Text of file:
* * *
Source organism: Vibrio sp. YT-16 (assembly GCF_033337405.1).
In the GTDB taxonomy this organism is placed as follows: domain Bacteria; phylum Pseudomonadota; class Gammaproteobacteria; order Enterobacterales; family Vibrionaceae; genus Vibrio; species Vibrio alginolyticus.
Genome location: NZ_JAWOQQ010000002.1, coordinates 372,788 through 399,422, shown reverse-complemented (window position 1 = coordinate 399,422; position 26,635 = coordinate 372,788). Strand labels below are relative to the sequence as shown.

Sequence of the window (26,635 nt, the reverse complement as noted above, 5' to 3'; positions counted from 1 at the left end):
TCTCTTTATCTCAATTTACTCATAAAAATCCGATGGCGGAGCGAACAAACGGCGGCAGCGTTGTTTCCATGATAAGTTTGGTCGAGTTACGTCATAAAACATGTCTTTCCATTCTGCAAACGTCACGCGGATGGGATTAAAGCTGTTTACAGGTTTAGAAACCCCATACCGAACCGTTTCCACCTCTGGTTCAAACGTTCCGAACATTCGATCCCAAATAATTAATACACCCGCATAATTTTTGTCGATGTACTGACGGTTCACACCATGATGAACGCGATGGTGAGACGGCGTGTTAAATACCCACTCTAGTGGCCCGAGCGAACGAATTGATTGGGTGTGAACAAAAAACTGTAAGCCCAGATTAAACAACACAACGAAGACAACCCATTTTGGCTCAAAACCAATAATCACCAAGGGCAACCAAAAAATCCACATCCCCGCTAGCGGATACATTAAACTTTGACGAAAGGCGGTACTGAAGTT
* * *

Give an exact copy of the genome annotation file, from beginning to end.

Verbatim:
Source organism: Vibrio sp. YT-16 (assembly GCF_033337405.1).
In the GTDB taxonomy this organism is placed as follows: domain Bacteria; phylum Pseudomonadota; class Gammaproteobacteria; order Enterobacterales; family Vibrionaceae; genus Vibrio; species Vibrio alginolyticus.
Genome location: NZ_JAWOQQ010000002.1, coordinates 372,788 through 399,422, shown reverse-complemented (window position 1 = coordinate 399,422; position 26,635 = coordinate 372,788). Strand labels below are relative to the sequence as shown.

Sequence of the window (26,635 nt, the reverse complement as noted above, 5' to 3'; positions counted from 1 at the left end):
TCTCTTTATCTCAATTTACTCATAAAAATCCGATGGCGGAGCGAACAAACGGCGGCAGCGTTGTTTCCATGATAAGTTTGGTCGAGTTACGTCATAAAACATGTCTTTCCATTCTGCAAACGTCACGCGGATGGGATTAAAGCTGTTTACAGGTTTAGAAACCCCATACCGAACCGTTTCCACCTCTGGTTCAAACGTTCCGAACATTCGATCCCAAATAATTAATACACCCGCATAATTTTTGTCGATGTACTGACGGTTCACACCATGATGAACGCGATGGTGAGACGGCGTGTTAAATACCCACTCTAGTGGCCCGAGCGAACGAATTGATTGGGTGTGAACAAAAAACTGTAAGCCCAGATTAAACAACACAACGAAGACAACCCATTTTGGCTCAAAACCAATAATCACCAAGGGCAACCAAAAAATCCACATCCCCGCTAGCGGATACATTAAACTTTGACGAAAGGCGGTACTGAAGTT